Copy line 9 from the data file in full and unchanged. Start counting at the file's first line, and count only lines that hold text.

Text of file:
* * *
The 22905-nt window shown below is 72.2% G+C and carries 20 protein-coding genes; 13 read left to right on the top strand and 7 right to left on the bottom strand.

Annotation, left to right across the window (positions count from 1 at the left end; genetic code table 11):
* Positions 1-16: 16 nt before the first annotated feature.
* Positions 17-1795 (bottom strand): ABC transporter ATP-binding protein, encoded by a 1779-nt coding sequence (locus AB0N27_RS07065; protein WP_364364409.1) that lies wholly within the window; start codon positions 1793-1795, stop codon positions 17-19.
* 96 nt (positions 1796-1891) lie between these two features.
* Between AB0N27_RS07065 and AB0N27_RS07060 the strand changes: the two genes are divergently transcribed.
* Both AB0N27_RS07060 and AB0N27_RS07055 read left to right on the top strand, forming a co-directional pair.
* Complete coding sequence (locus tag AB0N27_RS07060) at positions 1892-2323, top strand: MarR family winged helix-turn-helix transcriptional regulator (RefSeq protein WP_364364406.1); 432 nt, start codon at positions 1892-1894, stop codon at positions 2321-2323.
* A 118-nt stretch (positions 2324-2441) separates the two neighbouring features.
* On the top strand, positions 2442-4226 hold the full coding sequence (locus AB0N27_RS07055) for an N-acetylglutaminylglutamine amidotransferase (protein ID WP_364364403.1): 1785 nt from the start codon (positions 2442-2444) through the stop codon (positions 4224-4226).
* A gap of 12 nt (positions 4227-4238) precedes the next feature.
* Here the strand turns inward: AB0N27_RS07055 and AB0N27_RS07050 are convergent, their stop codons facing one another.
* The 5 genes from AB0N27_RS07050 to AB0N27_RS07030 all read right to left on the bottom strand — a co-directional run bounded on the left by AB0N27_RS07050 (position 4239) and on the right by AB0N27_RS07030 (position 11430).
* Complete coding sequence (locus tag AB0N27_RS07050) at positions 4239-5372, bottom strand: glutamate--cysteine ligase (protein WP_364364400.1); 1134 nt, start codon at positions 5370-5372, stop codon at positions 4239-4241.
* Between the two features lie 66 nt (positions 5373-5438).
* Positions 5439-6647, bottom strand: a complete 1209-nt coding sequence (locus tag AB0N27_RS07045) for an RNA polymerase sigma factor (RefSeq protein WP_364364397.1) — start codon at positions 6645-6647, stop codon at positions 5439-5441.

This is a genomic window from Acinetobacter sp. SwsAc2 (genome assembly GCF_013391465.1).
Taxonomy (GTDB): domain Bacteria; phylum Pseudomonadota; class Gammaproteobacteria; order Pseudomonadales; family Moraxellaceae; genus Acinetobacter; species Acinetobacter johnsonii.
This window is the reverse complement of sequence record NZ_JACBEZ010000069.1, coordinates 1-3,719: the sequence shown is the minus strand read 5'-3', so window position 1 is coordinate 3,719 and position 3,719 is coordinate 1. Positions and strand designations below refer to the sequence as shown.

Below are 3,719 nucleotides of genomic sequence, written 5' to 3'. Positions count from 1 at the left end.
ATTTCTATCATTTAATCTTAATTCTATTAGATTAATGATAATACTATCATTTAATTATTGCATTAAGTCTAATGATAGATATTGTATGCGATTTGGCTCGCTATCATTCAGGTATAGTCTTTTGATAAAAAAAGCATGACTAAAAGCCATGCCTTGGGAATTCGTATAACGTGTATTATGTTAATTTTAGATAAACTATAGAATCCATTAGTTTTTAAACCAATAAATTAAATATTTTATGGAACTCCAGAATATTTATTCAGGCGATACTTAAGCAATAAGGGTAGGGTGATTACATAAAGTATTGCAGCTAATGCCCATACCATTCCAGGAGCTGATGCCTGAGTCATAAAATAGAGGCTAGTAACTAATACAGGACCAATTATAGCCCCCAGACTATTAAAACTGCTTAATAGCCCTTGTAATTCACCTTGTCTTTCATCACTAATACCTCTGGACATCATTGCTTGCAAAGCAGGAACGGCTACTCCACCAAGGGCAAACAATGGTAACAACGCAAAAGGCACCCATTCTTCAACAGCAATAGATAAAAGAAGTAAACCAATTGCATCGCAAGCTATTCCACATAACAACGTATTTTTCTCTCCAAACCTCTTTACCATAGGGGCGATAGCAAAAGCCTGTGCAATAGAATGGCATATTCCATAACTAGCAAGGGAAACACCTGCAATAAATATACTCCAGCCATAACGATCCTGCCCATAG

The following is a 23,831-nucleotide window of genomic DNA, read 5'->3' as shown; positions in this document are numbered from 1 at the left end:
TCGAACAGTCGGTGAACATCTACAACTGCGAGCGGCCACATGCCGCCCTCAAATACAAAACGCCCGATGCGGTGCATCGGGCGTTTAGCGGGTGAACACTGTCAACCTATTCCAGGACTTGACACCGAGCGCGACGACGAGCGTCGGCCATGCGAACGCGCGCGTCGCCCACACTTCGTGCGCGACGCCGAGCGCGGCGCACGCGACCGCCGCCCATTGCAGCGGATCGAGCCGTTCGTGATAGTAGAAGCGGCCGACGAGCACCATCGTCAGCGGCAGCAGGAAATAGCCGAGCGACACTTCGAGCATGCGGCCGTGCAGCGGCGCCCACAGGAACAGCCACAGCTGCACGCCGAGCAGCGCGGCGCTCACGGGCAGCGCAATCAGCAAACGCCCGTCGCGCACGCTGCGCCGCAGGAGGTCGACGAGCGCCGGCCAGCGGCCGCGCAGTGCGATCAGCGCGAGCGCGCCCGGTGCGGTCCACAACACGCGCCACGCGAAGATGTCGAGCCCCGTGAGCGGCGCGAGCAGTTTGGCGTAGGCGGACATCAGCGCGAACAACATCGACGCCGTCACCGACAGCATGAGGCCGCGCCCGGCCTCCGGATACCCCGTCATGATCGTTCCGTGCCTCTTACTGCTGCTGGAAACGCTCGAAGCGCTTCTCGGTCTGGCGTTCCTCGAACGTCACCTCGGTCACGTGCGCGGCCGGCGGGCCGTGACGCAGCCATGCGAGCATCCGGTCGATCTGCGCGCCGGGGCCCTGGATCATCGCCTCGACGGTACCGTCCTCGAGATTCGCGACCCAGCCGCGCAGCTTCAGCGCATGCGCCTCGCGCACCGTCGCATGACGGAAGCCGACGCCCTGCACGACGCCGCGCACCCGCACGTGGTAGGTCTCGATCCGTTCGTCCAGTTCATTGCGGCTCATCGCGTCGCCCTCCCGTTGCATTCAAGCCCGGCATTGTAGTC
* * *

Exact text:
* A 118-nt stretch (positions 2324-2441) separates the two neighbouring features.